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Dehumanization In Franz Kafka's Metamorphosis

Decent Essays
This is, for sure, a symbol of Gregor’s dehumanization. Although he still thinks that he has the mindset of a human despite his transformation into a vermin, he is losing his human-like interests. In the passage before this one, Gregor was complaining about how hungry he was because he hadn't eaten since before he had transformed, but when he is presented which something to consume, he refuses it. Not only does he refuse it, but he is disgusted by it. Kafka even goes as far as to say that Gregor “loathed” the milk. Milk was once Gregor's favorite beverage, but he no longer wants it, perhaps because he transformed into a giant vermin. The passage goes on to explain how Gregor is completely revolted by the fresh fruit and how he prefers to…show more content…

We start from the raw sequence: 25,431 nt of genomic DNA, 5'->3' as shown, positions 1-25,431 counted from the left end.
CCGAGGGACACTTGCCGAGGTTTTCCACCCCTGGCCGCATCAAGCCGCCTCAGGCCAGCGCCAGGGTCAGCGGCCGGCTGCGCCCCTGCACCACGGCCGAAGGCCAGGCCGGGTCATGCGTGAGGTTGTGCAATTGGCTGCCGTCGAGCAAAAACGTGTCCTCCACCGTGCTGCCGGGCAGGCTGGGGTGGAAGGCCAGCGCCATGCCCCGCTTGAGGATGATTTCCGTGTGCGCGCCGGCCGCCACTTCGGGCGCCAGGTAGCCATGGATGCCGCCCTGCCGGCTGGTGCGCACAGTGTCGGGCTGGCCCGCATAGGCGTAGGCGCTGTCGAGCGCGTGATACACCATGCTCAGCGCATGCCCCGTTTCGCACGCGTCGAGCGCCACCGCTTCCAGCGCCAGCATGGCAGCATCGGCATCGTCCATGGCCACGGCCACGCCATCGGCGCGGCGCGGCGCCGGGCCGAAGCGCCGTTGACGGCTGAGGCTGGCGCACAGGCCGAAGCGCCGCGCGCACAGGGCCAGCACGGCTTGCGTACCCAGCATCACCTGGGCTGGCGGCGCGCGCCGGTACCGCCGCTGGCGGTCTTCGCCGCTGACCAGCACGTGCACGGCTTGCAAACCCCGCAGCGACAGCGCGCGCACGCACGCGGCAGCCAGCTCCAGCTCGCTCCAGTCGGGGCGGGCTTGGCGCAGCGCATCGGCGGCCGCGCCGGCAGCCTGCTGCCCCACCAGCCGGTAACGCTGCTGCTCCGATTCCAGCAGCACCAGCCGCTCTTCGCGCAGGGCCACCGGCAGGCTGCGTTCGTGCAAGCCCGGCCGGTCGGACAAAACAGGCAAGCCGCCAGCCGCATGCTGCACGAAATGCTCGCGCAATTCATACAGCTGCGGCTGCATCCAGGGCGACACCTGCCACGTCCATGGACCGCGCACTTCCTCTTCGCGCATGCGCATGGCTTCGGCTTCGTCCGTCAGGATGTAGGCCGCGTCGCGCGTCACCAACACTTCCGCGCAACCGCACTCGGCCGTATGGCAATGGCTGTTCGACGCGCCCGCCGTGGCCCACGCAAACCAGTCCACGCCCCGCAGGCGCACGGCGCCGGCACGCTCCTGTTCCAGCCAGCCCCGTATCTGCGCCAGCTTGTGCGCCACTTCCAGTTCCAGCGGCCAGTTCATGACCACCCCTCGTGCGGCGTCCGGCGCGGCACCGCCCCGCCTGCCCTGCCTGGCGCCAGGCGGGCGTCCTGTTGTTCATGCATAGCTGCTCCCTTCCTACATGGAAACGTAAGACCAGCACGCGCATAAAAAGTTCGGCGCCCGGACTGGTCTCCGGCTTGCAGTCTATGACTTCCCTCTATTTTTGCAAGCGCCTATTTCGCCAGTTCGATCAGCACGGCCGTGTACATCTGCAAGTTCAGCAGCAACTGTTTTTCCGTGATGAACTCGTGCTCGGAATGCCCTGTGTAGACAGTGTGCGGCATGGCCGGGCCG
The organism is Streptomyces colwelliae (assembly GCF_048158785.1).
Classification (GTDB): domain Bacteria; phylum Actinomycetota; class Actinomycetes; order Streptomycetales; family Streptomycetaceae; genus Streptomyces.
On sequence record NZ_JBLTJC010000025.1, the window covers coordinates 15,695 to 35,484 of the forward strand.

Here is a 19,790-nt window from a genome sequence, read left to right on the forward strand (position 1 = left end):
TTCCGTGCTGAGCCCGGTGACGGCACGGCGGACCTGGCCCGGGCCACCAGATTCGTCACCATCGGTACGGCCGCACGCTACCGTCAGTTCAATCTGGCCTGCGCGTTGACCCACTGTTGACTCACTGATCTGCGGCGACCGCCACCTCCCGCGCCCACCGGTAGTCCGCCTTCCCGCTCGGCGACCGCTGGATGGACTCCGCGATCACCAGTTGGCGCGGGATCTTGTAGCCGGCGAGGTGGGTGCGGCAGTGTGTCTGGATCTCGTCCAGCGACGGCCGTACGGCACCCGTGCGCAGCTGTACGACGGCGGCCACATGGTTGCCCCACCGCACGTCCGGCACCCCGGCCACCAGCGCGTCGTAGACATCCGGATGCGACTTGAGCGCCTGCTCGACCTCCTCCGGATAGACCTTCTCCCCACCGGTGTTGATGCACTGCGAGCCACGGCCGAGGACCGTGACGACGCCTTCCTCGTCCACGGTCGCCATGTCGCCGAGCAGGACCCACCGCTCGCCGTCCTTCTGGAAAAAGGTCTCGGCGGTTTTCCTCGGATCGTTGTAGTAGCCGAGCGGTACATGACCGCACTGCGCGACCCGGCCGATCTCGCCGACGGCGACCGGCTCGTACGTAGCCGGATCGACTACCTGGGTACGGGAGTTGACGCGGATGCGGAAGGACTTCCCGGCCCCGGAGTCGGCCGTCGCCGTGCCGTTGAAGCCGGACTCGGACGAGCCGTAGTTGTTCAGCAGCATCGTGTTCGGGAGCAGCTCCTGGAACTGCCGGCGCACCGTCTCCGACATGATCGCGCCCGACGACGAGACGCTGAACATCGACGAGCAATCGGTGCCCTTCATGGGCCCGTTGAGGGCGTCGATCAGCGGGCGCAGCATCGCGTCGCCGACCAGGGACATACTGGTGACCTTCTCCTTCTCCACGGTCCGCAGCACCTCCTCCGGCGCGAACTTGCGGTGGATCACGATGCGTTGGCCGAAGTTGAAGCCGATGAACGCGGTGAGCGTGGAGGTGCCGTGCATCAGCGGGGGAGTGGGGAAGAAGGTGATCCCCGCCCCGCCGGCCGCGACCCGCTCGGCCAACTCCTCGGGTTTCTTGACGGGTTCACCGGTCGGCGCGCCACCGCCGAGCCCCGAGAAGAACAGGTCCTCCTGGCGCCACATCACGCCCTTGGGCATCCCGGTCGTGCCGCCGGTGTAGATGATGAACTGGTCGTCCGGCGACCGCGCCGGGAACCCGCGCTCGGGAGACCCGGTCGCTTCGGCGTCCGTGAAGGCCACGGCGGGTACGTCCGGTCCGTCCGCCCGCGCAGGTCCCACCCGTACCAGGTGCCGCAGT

Throughout the whole story so far, Gregor has felt nothing but fear or concern for his family. Now, he is finally showing that he is afraid and worried for his life. Transforming into a bug has taught Gregor many things. He has learned that his family isn't really there for him too much, he found that he is different from everyone else psychologically, and now he has learned that he needs to protect himself. As Gregor runs from his father, he shows fear. He is afraid that he harmed or possibly killed his mother, he is afraid that he shocked Grete, but overall, he is afraid that his father is going to kill him. Gregor hasn't really communicated with his father in a loving way, whenever the father is around, their interaction seems forced or very business-like. He was not concerned when Gregor was trapped in his room, he just did not want Gregor to lose his job. Now, while the father knows that there is a very high probability of this bug being his son, he still attempts to kill and harm him. The father lifts his shoes high, most likely to frighten Gregor or to try to crush him beneath the soles. Later, he throws fruit at him, and an apple even becomes lodged in Gregor’s shell, handicapping him for a few days. This leads me to ask this question; What are the father’s feelings towards Gregor? Does he actually view him as a son or is he only a source of money? Is he disappointed in Gregor? Would he prefer a harder working, more confident son? The father is actually quite tough on Gregor, the same way Franz Kafka’s father was mentally and physically tough on him as a boy. Kafka’s father was disappointed in his son, but he still pushed him. The large soles of the father’s shoes could symbolize how Kafka felt like his father always metaphorically stepped on him and crushed his self confidence. The way Kafka describes how large and strong the father looks is definitely symbolic of Kafka’s own father,
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